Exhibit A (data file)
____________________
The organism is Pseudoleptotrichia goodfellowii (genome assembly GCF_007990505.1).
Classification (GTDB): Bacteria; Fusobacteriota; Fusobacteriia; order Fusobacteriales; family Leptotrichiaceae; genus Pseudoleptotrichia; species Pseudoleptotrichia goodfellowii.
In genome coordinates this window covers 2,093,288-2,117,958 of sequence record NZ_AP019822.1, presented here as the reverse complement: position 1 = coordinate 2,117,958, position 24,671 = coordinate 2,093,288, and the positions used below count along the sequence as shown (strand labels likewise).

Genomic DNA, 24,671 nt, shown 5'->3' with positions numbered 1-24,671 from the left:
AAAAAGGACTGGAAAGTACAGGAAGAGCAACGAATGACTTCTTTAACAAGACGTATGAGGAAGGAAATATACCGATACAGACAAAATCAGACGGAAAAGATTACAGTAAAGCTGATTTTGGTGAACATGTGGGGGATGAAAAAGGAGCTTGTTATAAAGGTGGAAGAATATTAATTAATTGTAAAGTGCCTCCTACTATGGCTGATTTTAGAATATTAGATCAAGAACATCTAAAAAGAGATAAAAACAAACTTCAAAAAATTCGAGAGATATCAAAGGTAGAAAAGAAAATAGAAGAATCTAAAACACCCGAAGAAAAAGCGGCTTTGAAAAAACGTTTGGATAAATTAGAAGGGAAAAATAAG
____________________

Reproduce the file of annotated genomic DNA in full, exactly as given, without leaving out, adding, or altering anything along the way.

The organism is Pseudoleptotrichia goodfellowii (genome assembly GCF_007990505.1).
Classification (GTDB): Bacteria; Fusobacteriota; Fusobacteriia; order Fusobacteriales; family Leptotrichiaceae; genus Pseudoleptotrichia; species Pseudoleptotrichia goodfellowii.
In genome coordinates this window covers 2,093,288-2,117,958 of sequence record NZ_AP019822.1, presented here as the reverse complement: position 1 = coordinate 2,117,958, position 24,671 = coordinate 2,093,288, and the positions used below count along the sequence as shown (strand labels likewise).

Genomic DNA, 24,671 nt, shown 5'->3' with positions numbered 1-24,671 from the left:
AAAAAGGACTGGAAAGTACAGGAAGAGCAACGAATGACTTCTTTAACAAGACGTATGAGGAAGGAAATATACCGATACAGACAAAATCAGACGGAAAAGATTACAGTAAAGCTGATTTTGGTGAACATGTGGGGGATGAAAAAGGAGCTTGTTATAAAGGTGGAAGAATATTAATTAATTGTAAAGTGCCTCCTACTATGGCTGATTTTAGAATATTAGATCAAGAACATCTAAAAAGAGATAAAAACAAACTTCAAAAAATTCGAGAGATATCAAAGGTAGAAAAGAAAATAGAAGAATCTAAAACACCCGAAGAAAAAGCGGCTTTGAAAAAACGTTTGGATAAATTAGAAGGGAAAAATAAG